Show More
Beowulf 
translated by Edwin Morgan.
Carcanet, 118 pp., £6.95, November 2002, 1 85754 588 5
Show More
Cathures 
by Edwin Morgan.
Carcanet, 128 pp., £6.95, November 2002, 1 85754 617 2
Show More
Show More
... Forrest-Thomson tried to mix literary theory with Wittgenstein and some of the poetics of J.H. Prynne. She died young, and her poetry promised more than she had time to deliver. The ‘Unfinished Poems’, Morgan’s fragmented elegies to her, published in The New Divan (1977), are some of his most remarkable and moving poems. Like the ...

The Slightest Sardine

James Wood: A literary dragnet, 20 May 2004

The Oxford English Literary History. Vol. XII: 1960-2000: The Last of England? 
by Randall Stevenson.
Oxford, 624 pp., £30, February 2004, 0 19 818423 9
Show More
Show More
... him, and the authors of these seem politically ‘progressive’ to him. This is why he likes J.H. Prynne’s verse, but not Larkin’s, and why he writes enthusiastically about Rushdie but treats A Dance to the Music of Time as if it were just a handbook of toff sociology. He has opinions about artworks; but they are never aesthetic ones. He rarely treats ...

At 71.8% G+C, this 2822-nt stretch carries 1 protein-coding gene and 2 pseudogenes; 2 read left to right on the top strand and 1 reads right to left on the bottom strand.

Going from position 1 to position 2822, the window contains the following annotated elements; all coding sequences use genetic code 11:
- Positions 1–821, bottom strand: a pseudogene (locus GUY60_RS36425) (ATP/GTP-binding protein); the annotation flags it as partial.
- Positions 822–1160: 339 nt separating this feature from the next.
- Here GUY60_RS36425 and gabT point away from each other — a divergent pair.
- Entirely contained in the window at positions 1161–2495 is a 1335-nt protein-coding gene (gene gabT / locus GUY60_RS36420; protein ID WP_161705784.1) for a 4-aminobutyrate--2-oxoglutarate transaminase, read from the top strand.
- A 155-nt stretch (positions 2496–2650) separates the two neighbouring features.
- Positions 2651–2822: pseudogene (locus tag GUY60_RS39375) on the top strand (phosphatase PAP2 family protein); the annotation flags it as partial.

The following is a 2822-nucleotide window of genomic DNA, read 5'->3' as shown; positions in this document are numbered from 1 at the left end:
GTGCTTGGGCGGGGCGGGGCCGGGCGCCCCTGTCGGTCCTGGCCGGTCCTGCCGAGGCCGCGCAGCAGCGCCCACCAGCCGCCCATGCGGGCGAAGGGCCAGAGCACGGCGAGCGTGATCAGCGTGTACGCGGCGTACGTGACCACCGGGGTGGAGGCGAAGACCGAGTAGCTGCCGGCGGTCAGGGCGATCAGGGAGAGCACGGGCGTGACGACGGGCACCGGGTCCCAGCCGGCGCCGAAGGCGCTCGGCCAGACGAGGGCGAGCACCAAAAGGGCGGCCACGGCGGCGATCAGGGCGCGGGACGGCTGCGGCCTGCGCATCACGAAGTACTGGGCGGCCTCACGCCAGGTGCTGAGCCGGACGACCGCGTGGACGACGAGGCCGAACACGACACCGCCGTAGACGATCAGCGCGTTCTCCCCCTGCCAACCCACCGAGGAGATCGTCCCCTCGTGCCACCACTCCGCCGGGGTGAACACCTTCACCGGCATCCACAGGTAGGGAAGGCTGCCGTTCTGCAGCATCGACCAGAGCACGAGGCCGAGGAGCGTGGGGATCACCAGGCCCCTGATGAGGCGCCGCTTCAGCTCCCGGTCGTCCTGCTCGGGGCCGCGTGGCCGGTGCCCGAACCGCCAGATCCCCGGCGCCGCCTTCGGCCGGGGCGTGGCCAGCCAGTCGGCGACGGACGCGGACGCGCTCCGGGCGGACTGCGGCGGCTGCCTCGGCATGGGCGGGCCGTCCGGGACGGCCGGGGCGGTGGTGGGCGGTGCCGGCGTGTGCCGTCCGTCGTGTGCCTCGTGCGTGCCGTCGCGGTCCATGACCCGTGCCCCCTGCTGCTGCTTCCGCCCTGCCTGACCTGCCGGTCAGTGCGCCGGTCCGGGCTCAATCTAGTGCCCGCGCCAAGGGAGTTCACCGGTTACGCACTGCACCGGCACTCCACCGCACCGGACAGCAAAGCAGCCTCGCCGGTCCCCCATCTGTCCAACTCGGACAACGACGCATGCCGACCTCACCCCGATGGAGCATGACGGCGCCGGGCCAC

Dysfunctional Troglodytes with Mail-Order Weaponry

Iain Sinclair: Edward Dorn, 11 April 2013

Collected Poems 
by Edward Dorn.
Carcanet, 995 pp., £25, November 2012, 978 1 84777 126 1
Show More
Show More
... gaze behind the quasi-ironic aviator shades of a street-smart dealer in language. When J.H. Prynne dedicates his own single-volume gathering, Poems, to his friend and correspondent, he makes some play between the living spirit and the slick specs that were the signature of the poet’s transit through the noise of the white world: ‘For Edward ...

Enlarging Insularity

Patrick McGuinness: Donald Davie, 20 January 2000

With the Grain: Essays on Thomas Hardy and Modern British Poetry 
by Donald Davie.
Carcanet, 346 pp., £14.95, October 1998, 1 85754 394 7
Show More
Show More
... in a book which has room not only for Larkin, Betjeman, Auden and Housman but for Bunting, J.H. Prynne and Roy Fisher, and which takes time to confront the impact (‘in languages other than their own’) of Pasternak and Pound. With Davie, such words as ‘provincial’, ‘insular’, ‘tradition’ fight back against the pejorative connotations they ...

Customising Biography

Iain Sinclair, 22 February 1996

Blake 
by Peter Ackroyd.
Sinclair-Stevenson, 399 pp., £20, September 1995, 1 85619 278 4
Show More
Collected Edition of William Blake’s Illuminated Books: Vol I: Jerusalem 
editor David Bindman, edited by Morton D. Paley.
Tate Gallery, 304 pp., £48, August 1991, 1 85437 066 9
Show More
Collected Edition of William Blake’s Illuminated Books: Vol. II: Songs of Innocence and Experience 
series editor David Bindman, edited by Andrew Lincoln.